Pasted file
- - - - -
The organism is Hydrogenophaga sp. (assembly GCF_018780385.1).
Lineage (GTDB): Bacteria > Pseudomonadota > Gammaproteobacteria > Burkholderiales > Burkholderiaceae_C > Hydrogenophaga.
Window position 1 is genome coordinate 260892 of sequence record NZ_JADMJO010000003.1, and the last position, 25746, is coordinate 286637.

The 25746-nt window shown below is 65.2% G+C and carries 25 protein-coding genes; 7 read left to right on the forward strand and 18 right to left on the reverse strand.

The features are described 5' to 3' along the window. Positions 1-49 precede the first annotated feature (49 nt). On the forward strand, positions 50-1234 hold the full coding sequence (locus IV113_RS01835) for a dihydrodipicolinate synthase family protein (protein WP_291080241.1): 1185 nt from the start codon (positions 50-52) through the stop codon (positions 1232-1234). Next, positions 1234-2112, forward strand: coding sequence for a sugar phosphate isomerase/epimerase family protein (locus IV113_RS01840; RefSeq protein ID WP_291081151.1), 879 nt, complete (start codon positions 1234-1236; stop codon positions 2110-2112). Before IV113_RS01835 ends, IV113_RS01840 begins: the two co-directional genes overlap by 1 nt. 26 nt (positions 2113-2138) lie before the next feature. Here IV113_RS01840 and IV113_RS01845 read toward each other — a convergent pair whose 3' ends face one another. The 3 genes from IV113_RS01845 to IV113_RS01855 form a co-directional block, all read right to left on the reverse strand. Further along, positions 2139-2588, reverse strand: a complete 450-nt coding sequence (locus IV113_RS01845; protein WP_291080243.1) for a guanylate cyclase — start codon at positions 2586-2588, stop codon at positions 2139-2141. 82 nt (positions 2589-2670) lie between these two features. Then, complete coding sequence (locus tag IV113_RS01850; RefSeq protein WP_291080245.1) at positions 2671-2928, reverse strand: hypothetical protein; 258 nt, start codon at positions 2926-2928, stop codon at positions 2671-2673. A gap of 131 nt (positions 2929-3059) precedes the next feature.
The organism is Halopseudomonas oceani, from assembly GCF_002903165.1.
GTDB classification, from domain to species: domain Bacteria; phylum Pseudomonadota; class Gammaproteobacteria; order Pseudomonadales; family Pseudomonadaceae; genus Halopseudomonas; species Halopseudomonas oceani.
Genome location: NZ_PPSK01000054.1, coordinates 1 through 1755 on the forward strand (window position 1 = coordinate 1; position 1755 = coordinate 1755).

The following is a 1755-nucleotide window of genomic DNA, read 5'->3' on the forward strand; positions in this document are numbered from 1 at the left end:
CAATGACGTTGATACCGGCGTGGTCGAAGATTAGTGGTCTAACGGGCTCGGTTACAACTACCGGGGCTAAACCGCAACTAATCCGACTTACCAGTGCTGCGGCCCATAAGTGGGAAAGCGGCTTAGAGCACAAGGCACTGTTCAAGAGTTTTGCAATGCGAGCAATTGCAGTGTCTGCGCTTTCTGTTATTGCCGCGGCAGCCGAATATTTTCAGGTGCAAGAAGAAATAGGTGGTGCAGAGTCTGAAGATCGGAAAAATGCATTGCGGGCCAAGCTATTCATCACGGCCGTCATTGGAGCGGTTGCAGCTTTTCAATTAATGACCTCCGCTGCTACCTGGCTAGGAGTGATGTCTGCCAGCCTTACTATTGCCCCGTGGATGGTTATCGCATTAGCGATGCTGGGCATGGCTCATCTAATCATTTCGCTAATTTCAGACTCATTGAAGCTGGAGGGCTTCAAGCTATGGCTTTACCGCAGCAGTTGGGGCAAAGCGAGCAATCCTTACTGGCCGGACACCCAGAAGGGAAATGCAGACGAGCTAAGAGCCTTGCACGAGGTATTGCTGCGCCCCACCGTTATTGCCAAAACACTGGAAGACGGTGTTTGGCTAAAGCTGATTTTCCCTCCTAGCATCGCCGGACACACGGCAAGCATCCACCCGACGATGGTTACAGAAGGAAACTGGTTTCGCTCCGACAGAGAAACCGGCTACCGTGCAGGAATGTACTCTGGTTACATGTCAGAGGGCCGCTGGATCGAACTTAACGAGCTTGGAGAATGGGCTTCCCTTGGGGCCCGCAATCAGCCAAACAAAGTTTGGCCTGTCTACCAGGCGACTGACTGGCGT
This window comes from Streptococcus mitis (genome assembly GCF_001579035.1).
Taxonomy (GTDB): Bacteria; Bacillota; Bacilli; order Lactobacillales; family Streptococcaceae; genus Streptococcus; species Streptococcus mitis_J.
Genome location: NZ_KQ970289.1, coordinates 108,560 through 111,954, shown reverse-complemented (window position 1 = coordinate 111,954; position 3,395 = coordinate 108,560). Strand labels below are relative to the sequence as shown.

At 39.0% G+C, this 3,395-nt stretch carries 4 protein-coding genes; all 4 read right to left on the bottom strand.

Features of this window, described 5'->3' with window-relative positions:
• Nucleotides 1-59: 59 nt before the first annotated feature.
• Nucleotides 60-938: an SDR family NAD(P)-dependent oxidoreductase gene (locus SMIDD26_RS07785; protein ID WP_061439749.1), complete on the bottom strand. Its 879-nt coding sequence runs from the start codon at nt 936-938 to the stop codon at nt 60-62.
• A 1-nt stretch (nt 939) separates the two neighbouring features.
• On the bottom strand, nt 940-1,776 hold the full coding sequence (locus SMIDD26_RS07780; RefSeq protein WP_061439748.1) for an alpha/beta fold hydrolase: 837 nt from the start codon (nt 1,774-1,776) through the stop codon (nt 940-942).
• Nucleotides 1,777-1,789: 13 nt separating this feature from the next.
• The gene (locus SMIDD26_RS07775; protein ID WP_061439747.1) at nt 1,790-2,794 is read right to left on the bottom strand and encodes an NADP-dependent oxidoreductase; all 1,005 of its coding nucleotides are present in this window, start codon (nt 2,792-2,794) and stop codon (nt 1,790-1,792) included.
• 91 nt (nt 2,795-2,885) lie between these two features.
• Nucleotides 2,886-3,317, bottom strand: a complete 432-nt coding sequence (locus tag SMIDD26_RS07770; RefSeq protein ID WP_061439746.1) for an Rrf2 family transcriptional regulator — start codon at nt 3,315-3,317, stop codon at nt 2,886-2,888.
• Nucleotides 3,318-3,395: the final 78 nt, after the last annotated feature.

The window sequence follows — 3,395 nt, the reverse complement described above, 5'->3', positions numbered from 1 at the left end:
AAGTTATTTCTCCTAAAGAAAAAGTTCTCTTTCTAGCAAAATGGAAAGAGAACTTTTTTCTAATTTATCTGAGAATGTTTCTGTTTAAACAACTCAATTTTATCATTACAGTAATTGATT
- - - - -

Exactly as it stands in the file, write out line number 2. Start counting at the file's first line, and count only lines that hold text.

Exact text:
Lineage (GTDB): Bacteria > Pseudomonadota > Gammaproteobacteria > Burkholderiales > Burkholderiaceae_C > Hydrogenophaga.